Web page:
The payoff

This Ski Price Index campaign earned the company coveted links in five markets, including mentions from outlets such as the New York Times and MSN.com. Rankings for relevant keywords climbed by as much as 85 positions.

Over the course of the year, HomeToGo’s strategy and techniques helped it procure more than a thousand unique referring domains, with organic traffic and revenue increasing worldwide.

Each industry operates differently and entering the fray with more experienced companies is always an uphill battle. There are countless approaches that an aspiring brand can take, but being methodical in its research, creating content aimed at consumers as well as journalists, and localizing for international markets with attention paid to native language have given HomeToGo an edge in the search results.

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Google doesn’t pass PageRank on nofollow links. Here’s why you still see them in GSC /google-doesnt-pass-pagerank-on-nofollow-links-heres-why-you-still-see-them-in-gsc-320636 Thu, 15 Aug 2019 18:41:41 +0000 /?p=320636 Nofollow links will be included in your Link Report.

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Despite showing nofollow links in Search Console, Google does not transfer PageRank to those links, explained Webmaster Trends Analyst John Mueller on the August 15 edition of #AskGoogleWebmasters.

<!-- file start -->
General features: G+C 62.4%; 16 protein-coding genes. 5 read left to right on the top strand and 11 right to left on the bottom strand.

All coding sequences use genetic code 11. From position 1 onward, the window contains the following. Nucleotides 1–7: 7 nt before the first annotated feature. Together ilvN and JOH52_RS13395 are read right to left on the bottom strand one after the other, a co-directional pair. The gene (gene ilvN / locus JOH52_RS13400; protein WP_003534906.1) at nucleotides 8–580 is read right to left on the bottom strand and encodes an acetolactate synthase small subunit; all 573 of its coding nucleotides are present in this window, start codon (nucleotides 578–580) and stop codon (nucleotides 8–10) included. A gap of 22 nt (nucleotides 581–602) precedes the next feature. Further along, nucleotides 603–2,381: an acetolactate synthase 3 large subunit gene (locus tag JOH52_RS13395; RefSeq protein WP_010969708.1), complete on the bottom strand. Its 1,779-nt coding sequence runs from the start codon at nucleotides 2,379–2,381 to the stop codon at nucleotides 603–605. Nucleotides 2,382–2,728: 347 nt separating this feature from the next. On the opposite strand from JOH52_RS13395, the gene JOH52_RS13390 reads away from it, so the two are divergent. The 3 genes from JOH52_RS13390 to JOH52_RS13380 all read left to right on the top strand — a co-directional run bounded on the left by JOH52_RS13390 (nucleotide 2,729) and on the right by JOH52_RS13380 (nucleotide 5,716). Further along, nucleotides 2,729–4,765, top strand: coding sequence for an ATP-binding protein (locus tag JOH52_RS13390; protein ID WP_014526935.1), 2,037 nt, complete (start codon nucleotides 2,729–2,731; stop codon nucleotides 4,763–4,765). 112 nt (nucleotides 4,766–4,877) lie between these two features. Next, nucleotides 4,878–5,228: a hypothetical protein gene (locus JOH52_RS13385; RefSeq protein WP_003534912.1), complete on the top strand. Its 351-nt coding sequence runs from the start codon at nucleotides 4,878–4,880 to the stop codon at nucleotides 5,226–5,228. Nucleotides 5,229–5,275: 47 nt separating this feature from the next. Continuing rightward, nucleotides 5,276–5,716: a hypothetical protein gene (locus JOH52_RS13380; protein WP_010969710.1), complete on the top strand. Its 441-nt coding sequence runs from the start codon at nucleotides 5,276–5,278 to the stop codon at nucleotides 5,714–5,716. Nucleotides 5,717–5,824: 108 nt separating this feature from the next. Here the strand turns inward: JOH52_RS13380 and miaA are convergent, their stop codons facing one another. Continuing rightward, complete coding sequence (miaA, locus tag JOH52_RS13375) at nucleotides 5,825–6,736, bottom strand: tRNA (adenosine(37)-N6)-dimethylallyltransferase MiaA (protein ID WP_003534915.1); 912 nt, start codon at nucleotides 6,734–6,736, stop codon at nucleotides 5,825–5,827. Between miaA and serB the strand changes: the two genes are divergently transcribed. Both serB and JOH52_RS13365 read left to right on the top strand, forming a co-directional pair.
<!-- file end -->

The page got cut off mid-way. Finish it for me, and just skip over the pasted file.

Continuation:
The question. “Does Google count nofollow links as backlinks? I’m seeing these links in the Link Report in the GSC that I know for sure that they are nofollow,” user @adriansanityy asked via Twitter.

The answer. As mentioned above, they do not pass PageRank, even if you see them in your GSC Link Report.

“However, it’s still a link on the web, and users may be using those to reach your website,” Mueller elaborated, concluding, “And so, in Search Console, we decided to show these as links together with other links pointing to your site. Similarly, if you were to use the disavow links tool, those links would no longer be passing any signals, but would continue to appear in the Links Report in Search Console.”